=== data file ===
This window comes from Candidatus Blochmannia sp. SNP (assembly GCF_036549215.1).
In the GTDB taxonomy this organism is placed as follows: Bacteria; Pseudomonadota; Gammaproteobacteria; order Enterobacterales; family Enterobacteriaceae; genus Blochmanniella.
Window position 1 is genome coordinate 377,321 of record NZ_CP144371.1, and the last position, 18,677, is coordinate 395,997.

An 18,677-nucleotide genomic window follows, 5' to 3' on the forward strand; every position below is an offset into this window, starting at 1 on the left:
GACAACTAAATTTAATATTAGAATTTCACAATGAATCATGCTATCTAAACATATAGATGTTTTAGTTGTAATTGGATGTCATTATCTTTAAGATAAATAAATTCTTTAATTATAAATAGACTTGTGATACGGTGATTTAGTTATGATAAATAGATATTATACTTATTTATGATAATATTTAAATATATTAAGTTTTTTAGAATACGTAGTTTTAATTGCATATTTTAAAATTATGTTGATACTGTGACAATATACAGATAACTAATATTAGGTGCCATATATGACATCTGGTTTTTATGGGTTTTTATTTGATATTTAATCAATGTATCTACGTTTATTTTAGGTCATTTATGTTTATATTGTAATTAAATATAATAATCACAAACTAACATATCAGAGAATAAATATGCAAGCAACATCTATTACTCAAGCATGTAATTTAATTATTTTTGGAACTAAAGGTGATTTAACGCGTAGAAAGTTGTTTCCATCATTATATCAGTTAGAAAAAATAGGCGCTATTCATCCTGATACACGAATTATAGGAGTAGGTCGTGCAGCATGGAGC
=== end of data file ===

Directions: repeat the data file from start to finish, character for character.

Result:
This window comes from Candidatus Blochmannia sp. SNP (assembly GCF_036549215.1).
In the GTDB taxonomy this organism is placed as follows: Bacteria; Pseudomonadota; Gammaproteobacteria; order Enterobacterales; family Enterobacteriaceae; genus Blochmanniella.
Window position 1 is genome coordinate 377,321 of record NZ_CP144371.1, and the last position, 18,677, is coordinate 395,997.

An 18,677-nucleotide genomic window follows, 5' to 3' on the forward strand; every position below is an offset into this window, starting at 1 on the left:
GACAACTAAATTTAATATTAGAATTTCACAATGAATCATGCTATCTAAACATATAGATGTTTTAGTTGTAATTGGATGTCATTATCTTTAAGATAAATAAATTCTTTAATTATAAATAGACTTGTGATACGGTGATTTAGTTATGATAAATAGATATTATACTTATTTATGATAATATTTAAATATATTAAGTTTTTTAGAATACGTAGTTTTAATTGCATATTTTAAAATTATGTTGATACTGTGACAATATACAGATAACTAATATTAGGTGCCATATATGACATCTGGTTTTTATGGGTTTTTATTTGATATTTAATCAATGTATCTACGTTTATTTTAGGTCATTTATGTTTATATTGTAATTAAATATAATAATCACAAACTAACATATCAGAGAATAAATATGCAAGCAACATCTATTACTCAAGCATGTAATTTAATTATTTTTGGAACTAAAGGTGATTTAACGCGTAGAAAGTTGTTTCCATCATTATATCAGTTAGAAAAAATAGGCGCTATTCATCCTGATACACGAATTATAGGAGTAGGTCGTGCAGCATGGAGC